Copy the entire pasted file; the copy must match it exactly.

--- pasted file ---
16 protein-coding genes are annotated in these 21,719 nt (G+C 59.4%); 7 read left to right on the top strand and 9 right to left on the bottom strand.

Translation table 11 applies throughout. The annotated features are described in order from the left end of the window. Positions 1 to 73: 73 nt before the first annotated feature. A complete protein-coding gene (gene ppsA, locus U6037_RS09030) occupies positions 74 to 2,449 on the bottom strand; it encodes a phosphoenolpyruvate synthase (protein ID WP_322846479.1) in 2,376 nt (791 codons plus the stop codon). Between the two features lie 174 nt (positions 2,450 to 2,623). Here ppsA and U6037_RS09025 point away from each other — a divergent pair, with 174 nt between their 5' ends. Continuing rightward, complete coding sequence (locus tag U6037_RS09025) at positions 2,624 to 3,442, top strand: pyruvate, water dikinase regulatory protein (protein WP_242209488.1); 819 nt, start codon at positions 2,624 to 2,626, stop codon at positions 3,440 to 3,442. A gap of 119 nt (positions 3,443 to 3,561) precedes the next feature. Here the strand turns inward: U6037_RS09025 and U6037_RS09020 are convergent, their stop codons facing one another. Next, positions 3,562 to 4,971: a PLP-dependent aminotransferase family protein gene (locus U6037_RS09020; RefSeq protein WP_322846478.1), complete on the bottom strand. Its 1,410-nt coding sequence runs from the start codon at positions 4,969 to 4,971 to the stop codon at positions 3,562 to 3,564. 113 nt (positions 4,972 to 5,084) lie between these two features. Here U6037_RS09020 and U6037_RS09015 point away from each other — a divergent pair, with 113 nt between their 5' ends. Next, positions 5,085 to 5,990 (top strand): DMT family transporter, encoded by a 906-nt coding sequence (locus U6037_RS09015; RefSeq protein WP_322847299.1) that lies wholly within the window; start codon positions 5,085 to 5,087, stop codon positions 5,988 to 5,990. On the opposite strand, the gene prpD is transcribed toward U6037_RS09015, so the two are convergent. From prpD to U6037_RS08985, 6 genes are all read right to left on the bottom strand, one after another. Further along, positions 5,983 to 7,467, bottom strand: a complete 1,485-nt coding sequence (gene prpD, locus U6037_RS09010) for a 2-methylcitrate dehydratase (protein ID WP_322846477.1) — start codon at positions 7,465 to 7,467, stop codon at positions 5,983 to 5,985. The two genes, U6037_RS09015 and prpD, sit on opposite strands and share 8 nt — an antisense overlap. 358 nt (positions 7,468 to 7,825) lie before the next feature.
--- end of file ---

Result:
16 protein-coding genes are annotated in these 21,719 nt (G+C 59.4%); 7 read left to right on the top strand and 9 right to left on the bottom strand.

Translation table 11 applies throughout. The annotated features are described in order from the left end of the window. Positions 1 to 73: 73 nt before the first annotated feature. A complete protein-coding gene (gene ppsA, locus U6037_RS09030) occupies positions 74 to 2,449 on the bottom strand; it encodes a phosphoenolpyruvate synthase (protein ID WP_322846479.1) in 2,376 nt (791 codons plus the stop codon). Between the two features lie 174 nt (positions 2,450 to 2,623). Here ppsA and U6037_RS09025 point away from each other — a divergent pair, with 174 nt between their 5' ends. Continuing rightward, complete coding sequence (locus tag U6037_RS09025) at positions 2,624 to 3,442, top strand: pyruvate, water dikinase regulatory protein (protein WP_242209488.1); 819 nt, start codon at positions 2,624 to 2,626, stop codon at positions 3,440 to 3,442. A gap of 119 nt (positions 3,443 to 3,561) precedes the next feature. Here the strand turns inward: U6037_RS09025 and U6037_RS09020 are convergent, their stop codons facing one another. Next, positions 3,562 to 4,971: a PLP-dependent aminotransferase family protein gene (locus U6037_RS09020; RefSeq protein WP_322846478.1), complete on the bottom strand. Its 1,410-nt coding sequence runs from the start codon at positions 4,969 to 4,971 to the stop codon at positions 3,562 to 3,564. 113 nt (positions 4,972 to 5,084) lie between these two features. Here U6037_RS09020 and U6037_RS09015 point away from each other — a divergent pair, with 113 nt between their 5' ends. Next, positions 5,085 to 5,990 (top strand): DMT family transporter, encoded by a 906-nt coding sequence (locus U6037_RS09015; RefSeq protein WP_322847299.1) that lies wholly within the window; start codon positions 5,085 to 5,087, stop codon positions 5,988 to 5,990. On the opposite strand, the gene prpD is transcribed toward U6037_RS09015, so the two are convergent. From prpD to U6037_RS08985, 6 genes are all read right to left on the bottom strand, one after another. Further along, positions 5,983 to 7,467, bottom strand: a complete 1,485-nt coding sequence (gene prpD, locus U6037_RS09010) for a 2-methylcitrate dehydratase (protein ID WP_322846477.1) — start codon at positions 7,465 to 7,467, stop codon at positions 5,983 to 5,985. The two genes, U6037_RS09015 and prpD, sit on opposite strands and share 8 nt — an antisense overlap. 358 nt (positions 7,468 to 7,825) lie before the next feature.